The US Smartphone Wars According to comScore, June 2015 Update – Apple Makes a Move

(Notes: The comScore report “lags” two months – the original date of publication is Aug. 7. Also, this post is primarily in the context of “market share”, which inherently does not account for market unit growth year-on-year. And since this is a comScore meta-analysis, take as many grains of salt as you may require.)

That Was Then, This is…Not Quite One Year Later

When I last looked at comScore’s US smartphone market share data (in November, part 1 is here, part 2 is here), Android OEMs (dominated by Samsung, then LG, Moto and HTC rounding out the “Big 4”) were holding steady at a greater than 50% “market share” per comScore’s 30,000-person survey of smartphone owners, measured on a 3-month average basis. (So, call it a hybrid of installed base and market share analysis, considering the methodology.) Meanwhile, Apple was in the low 40s, but it didn’t look like much else was happening. Android was “holding steady” since Dec. 2012, more or less, and Apple “appeared to have plateaued” (though with a bit of net upward movement from late 2013 onward).

When I took a closer look at the data, though, I noticed Samsung, as the US Android standard-bearer, was losing positive momentum in a pretty relentless way. Combined with their dramatic reversal of financial fortune – and retrograde growth starting CY14 – I predicted that Apple would experience “comScore market share growth” of closer to 400 basis points (similar to its Dec. 2012 – Feb. 2013 comScore share jump) than flat growth (read: essentially zero).

How’s that prediction turning out so far, with 3 data points left to measure? Approaching half-right, perhaps, but that’s secondary to the trends themselves.

A “Gradual” Turning of Tables?

Everything up until the dividing line was the data I used for my first two posts last year – and here’s what happened afterward.

comscore-overall-june2015

I know, I know, the chart ain’t pretty, but I still think it gets the point across. I’ll explain the key lines, and isolate/derive further in an effort to boost clarity.

First, since it’s the only secondary-axis line, the purple line, representing Samsung’s 3-month average basis point share gain/loss. The downtrend continued – and Samsung only found “average share growth” in one out of the last 6 comScore reports – all of 10 basis points, in May 2015. The result? Samsung hitting a share ceiling at around 29.7% (darker blue line), with its first plateau/decline phase in this chart timeframe. As of the 3-month period ending in June (let’s just call it June), Samsung’s share stands at 28.1% – far above the nearest Android OEM, but a far cry from the days and narratives of Samsung relentlessly catching up to Apple. (In reality, Apple has never been less than 11.9% ahead of Samsung in the US according to comScore.)

The secondary, related effect of Samsung’s loss of US share also meant that for the first time, Samsung’s Android share (lighter blue line) also saw a “definitive” decline. It peaked at about 56.5%, and as of June, it’s about 54.5%.

Second, Apple. Apple (greenish line) did see a plateau-type phase between August 2014 and February 2015, which seemed a little curious at first. Apple went from 41.3% comScore-measured share in February 2014, to a peak of 42.4% in July 2014, back down to 41.3% in January 2015. I wondered a little, what was going on? Considering the raging success of iPhone 6, when, if ever, would that be reflected in Apple’s stronghold market? Was it just a bit of a lag effect? Turns out, the answer was “wait until closer to July 2015” – Apple’s June 2015 market share stands at 44.1%. And that “inverse relationship” between Apple’s strength and Android losing ground is starting to look a lot clearer.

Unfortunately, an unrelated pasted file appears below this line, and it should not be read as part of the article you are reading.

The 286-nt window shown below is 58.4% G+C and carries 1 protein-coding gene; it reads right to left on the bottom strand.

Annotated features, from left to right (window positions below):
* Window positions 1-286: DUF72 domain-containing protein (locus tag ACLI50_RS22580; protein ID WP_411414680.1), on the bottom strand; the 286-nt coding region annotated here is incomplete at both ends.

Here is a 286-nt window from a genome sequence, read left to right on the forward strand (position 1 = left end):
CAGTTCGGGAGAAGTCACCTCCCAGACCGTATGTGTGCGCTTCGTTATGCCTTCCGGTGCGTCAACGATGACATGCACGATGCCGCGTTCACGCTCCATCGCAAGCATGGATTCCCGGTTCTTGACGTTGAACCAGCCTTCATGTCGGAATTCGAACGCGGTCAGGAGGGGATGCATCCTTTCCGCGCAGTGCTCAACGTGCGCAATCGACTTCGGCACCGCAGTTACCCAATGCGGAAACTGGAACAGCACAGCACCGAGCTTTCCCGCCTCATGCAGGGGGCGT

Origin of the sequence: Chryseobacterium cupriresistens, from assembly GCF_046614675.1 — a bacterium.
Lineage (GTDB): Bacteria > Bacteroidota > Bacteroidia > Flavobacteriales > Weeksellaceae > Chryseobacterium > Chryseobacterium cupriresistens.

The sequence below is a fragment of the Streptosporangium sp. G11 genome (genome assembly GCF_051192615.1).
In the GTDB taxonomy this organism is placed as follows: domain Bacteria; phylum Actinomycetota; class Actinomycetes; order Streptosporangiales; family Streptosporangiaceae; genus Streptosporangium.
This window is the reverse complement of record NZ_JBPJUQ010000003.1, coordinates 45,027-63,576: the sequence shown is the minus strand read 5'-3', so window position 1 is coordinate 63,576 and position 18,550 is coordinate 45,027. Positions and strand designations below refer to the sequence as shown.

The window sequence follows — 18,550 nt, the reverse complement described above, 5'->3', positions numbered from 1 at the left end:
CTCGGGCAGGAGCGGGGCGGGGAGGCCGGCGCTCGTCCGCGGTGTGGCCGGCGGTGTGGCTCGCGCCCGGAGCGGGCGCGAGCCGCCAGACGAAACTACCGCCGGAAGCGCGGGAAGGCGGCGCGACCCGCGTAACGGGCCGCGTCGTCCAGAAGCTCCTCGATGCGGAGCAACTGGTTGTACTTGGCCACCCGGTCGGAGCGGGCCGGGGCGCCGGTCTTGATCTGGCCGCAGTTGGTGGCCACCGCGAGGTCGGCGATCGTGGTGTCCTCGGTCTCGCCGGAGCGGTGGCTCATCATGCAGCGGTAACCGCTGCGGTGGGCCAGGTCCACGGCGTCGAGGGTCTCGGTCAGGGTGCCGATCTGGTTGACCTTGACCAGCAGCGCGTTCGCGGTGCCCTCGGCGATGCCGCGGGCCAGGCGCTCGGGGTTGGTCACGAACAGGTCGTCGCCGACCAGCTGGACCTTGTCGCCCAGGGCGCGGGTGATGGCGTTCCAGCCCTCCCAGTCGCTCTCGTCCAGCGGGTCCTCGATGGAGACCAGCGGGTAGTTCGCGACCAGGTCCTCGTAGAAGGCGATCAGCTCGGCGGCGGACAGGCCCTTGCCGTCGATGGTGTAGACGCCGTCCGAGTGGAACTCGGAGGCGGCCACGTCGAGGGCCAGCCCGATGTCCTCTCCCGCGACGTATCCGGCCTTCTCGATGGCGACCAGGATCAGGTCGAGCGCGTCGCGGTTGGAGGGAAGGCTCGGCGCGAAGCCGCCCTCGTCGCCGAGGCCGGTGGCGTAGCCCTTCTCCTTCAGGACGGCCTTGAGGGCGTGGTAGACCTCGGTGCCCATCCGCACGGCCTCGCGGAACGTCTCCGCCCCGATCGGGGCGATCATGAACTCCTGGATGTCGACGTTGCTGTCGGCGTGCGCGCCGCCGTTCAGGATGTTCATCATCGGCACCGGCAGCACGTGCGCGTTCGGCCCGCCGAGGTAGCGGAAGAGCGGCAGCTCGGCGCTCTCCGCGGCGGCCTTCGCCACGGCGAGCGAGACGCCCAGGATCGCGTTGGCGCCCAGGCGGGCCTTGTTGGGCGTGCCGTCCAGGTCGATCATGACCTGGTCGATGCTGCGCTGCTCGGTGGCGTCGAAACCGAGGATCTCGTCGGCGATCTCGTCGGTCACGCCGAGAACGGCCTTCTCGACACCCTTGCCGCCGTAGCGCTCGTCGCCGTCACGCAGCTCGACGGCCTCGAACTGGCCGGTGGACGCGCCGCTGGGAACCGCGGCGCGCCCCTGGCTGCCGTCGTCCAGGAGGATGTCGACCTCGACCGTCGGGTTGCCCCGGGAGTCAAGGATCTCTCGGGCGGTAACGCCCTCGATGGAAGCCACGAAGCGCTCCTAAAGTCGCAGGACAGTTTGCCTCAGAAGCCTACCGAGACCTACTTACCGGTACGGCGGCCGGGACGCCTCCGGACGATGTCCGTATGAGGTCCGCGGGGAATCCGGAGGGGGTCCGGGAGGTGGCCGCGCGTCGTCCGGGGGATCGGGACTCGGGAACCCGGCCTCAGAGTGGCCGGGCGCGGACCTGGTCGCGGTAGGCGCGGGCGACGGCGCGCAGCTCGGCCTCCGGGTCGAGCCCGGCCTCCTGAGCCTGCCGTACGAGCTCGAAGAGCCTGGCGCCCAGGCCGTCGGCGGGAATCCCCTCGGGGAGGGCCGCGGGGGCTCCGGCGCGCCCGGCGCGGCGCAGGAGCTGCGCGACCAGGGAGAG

And yet…it’s not “quite” a direct inverse relationship? Clearly, Apple’s rise is having a gravitational impact on Android. Yet, Android doesn’t appear to be pulled down to the same extent as Apple’s share gain. So what’s going on? I’ll get to that in a little bit.

Third, LG (adobe/bubblegum line, hey, Excel chose it for me). Right off the bat, it must be noted that LG is the only (tracked) Android OEM on a positive trajectory since Sep. 2014 – and indeed, despite a rough patch, it’s at 8.3% US smartphone share, close to its 8.4% March 2015 high, and a slight gain from 7.1% share back in December 2012, when comScore began measuring OEMs on a smartphone-only basis. However, LG’s success, as graphed, may cause the combination of LG, HTC and Moto to look more stalwart than it actually is.

Apple’s Gain, at Not-Exactly-Android’s Expense. And Yet…

From “December 2012” to about 30 months later, Apple’s share vaulted from 36.3% to 44.1%. In that same period, Android aggregate share declined, but only 180 basis points, from 53.4% to 51.6% (with Android appearing to “recover share” from Aug. 2014-Jan. 2015 due to what now appears to be the effects of a considerable iPhone sales pause as the iPhone 6 was rumored, launched, and, over time, brought within supply/demand balance).

At the OS level, it looks like Apple’s 780 basis point gain, while clearly impacting Android somewhat, was largely at the expense of other non-Android OEMs (mostly, Blackberry). That group’s collective comScore market share eroded from 10.3% to just 4.3% during that same time span:

comscore-non-android-non-iOS-OEM-share

Just focus on the line if it offends your sensibilities less. 😉

Sure, you can look at this multiple ways – you can feel free to chime in or disagree via the open-mic comments below or Twitter, but here’s two of my not-necessarily-earth-shattering takeaways:

• Given the choice, US smartphone users of other platforms, when they move away from Blackberry or Microsoft, choose iPhone.

• A related point: In terms of the US market, platform stickiness is much more an Android problem than it is an Apple problem. This goes to both retention and, as the above pretty clearly shows, acquisition. Which is not to say it’s not a prime imperative of all OEMs involved to keep their users happy with their platform/vendor choice. It’s just statistical fact, at the moment, that one OEM has been continuously gaining share in the more saturated, mature US market over time, while Android as a platform claims one kind-of-bright spot (LG) and one used-to-have-momentum major player (Samsung) in the US. Yes, if Apple reverses, I’ll both blog about it if I’m still blogging, and…it’ll probably be pretty obvious why.